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NewsWipe: Didier Ndong - Chaos & Tension: The Story Behind The AWOL

In today's Special NewsWipe Report: The back story to Didier Ndong being sent home from a crucial World Cup qualifying squad. Football in Gabon is in crisis - unpaid players, strikes, political interference and racial undertones. Didier Ibrahim Ndong has made a stand against it before - has he again?

Ndong AWOL Against a Backdrop of Indiscipline and Chaos in Gabon

Didier Ndong, sent home in disgrace from Gabon for failing to show up for training yesterday, is the latest in a string of disruptions to the country's preparations for hosting the African Cup of Nations which start in under two months' time.

Ndong himself has something of a reputation, which hasn't fully surfaced yet in England. In his eight Premier League games, the midfielder has picked up three bookings but there has been little hint of the aggression for which he has gained a notoriety in France and in his home country of Gabon.

It was Didier Ndong who ripped off Jérémy Ménez's ear with his studs in a Mike Tyson-esque challenge in the summer. And tags of 'clumsy', 'awkward', 'crazy' and 'aggressive' followed the 22-year old around Ligue 1 before his record-breaking signing for Sunderland.

AFC Bournemouth v Sunderland - Premier League Photo by Jordan Mansfield/Getty Images

Until now, the Gabonese Football Federation appear to have closed their ears to various elements of unrest in their national and international game. But, with AFCON2017 looming, and keen to show some conviction - they took action last week and sacked their coach, himself accused of lacking authority, and yesterday they made an example of star midfielder, Didier Ndong, for failing to show up for training.

All of this comes against a backdrop of upheaval in the West African country. Political unrest and clashes between government opposition and police have cast doubt over the hosting of the tournament which is only taking place in Gabon because war in Libya forced it to be moved.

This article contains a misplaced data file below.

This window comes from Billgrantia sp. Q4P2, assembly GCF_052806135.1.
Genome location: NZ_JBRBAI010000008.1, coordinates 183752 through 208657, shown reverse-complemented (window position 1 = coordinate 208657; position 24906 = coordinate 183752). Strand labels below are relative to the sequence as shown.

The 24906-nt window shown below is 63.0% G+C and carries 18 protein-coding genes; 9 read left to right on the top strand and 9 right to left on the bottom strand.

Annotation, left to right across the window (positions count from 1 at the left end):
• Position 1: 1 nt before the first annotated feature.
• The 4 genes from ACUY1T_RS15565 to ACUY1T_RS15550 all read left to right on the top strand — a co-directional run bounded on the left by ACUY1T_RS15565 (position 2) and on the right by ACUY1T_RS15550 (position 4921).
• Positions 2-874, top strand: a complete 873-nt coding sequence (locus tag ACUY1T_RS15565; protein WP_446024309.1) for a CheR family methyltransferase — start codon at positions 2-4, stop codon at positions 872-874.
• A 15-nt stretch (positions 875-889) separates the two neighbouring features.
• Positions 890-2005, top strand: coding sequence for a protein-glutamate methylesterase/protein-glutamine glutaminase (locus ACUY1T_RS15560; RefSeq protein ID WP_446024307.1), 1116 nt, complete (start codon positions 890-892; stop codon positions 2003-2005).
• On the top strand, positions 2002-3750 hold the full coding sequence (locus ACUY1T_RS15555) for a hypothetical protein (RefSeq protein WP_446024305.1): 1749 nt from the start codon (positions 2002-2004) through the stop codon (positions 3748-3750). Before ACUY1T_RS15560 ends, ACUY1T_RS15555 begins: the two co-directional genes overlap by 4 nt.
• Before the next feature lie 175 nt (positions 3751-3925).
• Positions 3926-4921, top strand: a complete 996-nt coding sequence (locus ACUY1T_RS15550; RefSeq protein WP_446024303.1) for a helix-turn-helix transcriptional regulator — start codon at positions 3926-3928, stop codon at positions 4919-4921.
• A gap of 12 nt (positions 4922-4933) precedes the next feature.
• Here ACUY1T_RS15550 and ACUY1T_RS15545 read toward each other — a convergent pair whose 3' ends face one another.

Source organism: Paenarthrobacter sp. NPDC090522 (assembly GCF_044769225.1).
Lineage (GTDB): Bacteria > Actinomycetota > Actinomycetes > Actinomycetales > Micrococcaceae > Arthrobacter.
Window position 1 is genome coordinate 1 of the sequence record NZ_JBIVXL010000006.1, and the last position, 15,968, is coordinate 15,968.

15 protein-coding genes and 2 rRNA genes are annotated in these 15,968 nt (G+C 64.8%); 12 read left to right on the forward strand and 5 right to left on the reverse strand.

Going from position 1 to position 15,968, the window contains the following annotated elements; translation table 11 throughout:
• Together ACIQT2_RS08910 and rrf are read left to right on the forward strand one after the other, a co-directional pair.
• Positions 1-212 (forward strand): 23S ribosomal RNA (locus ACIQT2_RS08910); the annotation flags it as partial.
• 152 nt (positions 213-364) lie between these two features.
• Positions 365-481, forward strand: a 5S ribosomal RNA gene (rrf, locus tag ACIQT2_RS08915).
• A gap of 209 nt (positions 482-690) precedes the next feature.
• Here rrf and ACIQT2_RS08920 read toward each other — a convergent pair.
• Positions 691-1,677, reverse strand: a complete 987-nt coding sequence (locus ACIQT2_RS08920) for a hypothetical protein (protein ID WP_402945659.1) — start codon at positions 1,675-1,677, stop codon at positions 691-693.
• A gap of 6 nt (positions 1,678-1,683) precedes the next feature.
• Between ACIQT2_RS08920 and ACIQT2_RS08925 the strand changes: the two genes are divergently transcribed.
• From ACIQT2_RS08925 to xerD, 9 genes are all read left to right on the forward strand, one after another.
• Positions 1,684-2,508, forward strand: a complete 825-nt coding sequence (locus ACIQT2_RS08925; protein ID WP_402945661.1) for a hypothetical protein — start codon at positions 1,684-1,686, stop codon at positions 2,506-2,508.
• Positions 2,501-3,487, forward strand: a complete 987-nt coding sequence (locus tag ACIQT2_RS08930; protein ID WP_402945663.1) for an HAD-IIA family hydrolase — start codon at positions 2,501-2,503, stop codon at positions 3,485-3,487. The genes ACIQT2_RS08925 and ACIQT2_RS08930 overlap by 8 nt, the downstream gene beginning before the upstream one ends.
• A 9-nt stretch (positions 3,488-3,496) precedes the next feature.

But also, Gabonese football is in a mess. Professional footballers in the country are revolting and plan to go on strike on the 19th November, the opening day of the domestic league. Some players say they have not been paid for nearly a year, and the average delay in receiving wages is said to be seven months.

Domestic players report they do not have the means to buy food for their families and are forced to borrow money to meet their needs. Now is the time to air their plight, because the situation will receive greater press the nearer the Cup of Nations gets.

And so it is that our Didier was 'lost' in the capital, Libreville, this week. But this isn't the whole story. Far from it.

Ndong has grown increasingly frustrated with the methods of his national team. For one thing, an outburst in Gabon's last match against Morocco, upon being substituted, caused waves in his country. Many put it down to his frustration at being played in an unfamiliar attacking role, and then out-wide on the left, and then the right, in successive matches. Ndong escaped punishment at the time, but not so this week.